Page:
So the votes are counted. The result was close but is for ‘Leave’ which has created a sense of shock and disbelief with whiff of crisis. What follows is my own reaction to events rather than a thought through roadmap for progress.
The trouble with a referendum is that it is a blunt instrument. At a General Election people vote for parties who put forward policies. We chose who to vote for based on a range of factors which includes the recognition that parties themselves are a coalition of ideas and values. And we have an expectation that whoever forms the government will seek to enact some of their manifesto promises. I say ‘some’ because we also recognise that things are not always clear cut, opposition to certain measures makes it hard to get them agreed and events overtake plans. This is often decried as ‘broken promises’ but is also about real government having to make real choices. By contrast a referendum asks a straight question with little nuance. It’s result is not an agreement to back one political party but one particular idea. In this case an idea that’s not part of the policy of any political party. All of which now creates confusion. No one knows what is next, nor how we agree a way of processing what is next.
Politics is often a brutal business so it is no surprise to see David Cameron announcing his intention to resign and may yet see Jeremy Corbyn lose his job. But it is also a complex business. Vote leave won because a significant number (a third) of Labour voters voted leave. We’ve known the Conservative party and voters have been split on this for decades. But what were the vote leave people voting for? The leading ‘vote leave’ voices (Gove, Hannan etc) are right of centre politicians and one would expect them to argue from that perspective, especially since they will have a greater say in government policy. Yet it would be fair to assume that the labour voters were not voting leave in order to have a purer right wing government or country. But that is a likely outcome, particularly if it results in Scottish Independence. If, as seems plausible, many labour voters choose ‘out’ because of a sense of dissatisfaction with politics and government; their frustration will only grow in the years ahead.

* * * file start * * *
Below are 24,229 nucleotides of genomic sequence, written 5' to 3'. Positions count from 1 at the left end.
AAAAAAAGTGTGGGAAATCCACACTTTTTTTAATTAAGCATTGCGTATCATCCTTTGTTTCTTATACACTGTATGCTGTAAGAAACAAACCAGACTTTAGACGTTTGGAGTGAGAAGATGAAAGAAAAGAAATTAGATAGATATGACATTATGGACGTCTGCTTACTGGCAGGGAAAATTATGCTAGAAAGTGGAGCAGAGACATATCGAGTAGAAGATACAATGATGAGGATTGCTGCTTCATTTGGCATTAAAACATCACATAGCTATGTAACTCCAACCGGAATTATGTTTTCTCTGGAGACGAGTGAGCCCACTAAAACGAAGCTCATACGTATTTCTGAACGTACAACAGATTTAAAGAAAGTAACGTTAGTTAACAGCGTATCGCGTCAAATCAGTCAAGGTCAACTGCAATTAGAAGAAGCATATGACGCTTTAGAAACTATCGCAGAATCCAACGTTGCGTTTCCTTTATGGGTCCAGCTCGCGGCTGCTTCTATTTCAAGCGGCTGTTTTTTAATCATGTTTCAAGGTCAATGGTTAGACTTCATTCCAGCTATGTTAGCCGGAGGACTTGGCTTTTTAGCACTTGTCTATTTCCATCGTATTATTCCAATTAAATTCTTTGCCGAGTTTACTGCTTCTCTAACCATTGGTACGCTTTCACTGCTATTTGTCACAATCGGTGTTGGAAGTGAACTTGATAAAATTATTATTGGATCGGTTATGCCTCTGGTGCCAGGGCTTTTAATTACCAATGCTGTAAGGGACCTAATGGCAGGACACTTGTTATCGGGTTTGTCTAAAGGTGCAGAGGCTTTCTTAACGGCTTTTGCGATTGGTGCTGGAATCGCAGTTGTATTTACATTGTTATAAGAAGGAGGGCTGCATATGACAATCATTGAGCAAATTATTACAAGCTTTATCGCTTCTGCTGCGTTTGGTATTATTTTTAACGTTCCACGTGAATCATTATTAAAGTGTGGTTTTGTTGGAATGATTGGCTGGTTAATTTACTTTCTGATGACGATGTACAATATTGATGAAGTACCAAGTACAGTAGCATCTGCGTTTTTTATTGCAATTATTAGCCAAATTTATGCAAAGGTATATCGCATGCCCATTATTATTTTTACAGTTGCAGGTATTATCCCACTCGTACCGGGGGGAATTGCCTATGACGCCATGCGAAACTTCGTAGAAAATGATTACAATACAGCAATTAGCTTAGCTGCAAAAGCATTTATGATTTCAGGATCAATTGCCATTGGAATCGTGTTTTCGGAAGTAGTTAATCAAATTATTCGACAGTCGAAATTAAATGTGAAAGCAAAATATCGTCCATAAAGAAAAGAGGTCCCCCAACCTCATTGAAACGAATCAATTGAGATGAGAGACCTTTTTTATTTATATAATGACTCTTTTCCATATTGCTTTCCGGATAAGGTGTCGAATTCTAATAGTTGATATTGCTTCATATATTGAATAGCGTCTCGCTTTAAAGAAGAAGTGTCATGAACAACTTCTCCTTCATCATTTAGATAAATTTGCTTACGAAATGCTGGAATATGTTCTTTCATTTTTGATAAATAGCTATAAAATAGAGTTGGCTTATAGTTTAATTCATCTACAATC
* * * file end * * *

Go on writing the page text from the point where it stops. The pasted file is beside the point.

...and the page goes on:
Polling also suggests growing divisions between London and the rest of the UK (which may be part of the Labour parties woes) and between young and old. The exact figures may change but it appears that the over 65’s voted in large measure for leave, the under 45’s in large measure for remain.
Once the shock has died down attention will need to turn to finding ways forward. And there are positive possibilities for the UK. When the UK economy had the seismic shock of Black Wednesday it went on to lead to a time of economic boom. The possibility of more open trading with some of the world’s most dynamic economies promises opportunities for us.
We have the opportunity to build a strong independent nation, based on trade and cultural ties rather than projecting power. We can seek to be internationalist, building ties across the world to insure that independence doesn’t mean isolation.
This will not be easy. The future depends not solely on the UK but on our European neighbours as well. How they respond may well have a bigger impact than how we do. The first instincts, particularly of the European Commission may well be to rally the wagons, stop the rot and ensure that there is no contagion. In time this will give way to something else, the question is what? A desire to punish the UK is likely to damage both us and the remaining EU members, but maybe seen as a price worth paying to keep the European project moving forward. A negotiation towards a different type of Europe, with a larger outer tier is a possibility and whilst it seems unlikely giving that ‘two speed’ options have been largely rejected in the past it may gain traction, especially if the economic fallout damages the Euro further.
Negotiations might also lead to another referendum. The EU has history of enabling countries to have a second referendum when things didn’t go as planned. However, this would require the UK government to negotiate to bring one about; possibly by negotiating the terms of exit and putting that to the electorate. It is far from clear that anyone wants to try this.
As Christians we have something positive to offer. Our experience of Church Meetings and of seeking unity offers lessons in the need to listen to one another and build consensus where possible.
Our worship gives us practices which can express shock and enable us to lament what this process has said about our country. This referendum has opened up rivers of bile and unleased the dogs of hate; things which are corrosive to our public life and common good.
Our experience of God’s grace teaches us to be hospitable and compassionate to others and we can express this to those who voted differently to us in the referendum, those from foreign countries who now reside in the UK and those refugees who are fleeing war.
We need to pray and denominational leaders are making that call today, but in our praying we need to be willing to engage in the public square, take part in the political process and seek to work for the common good, not simply of the UK but the good of Europe and the wider world.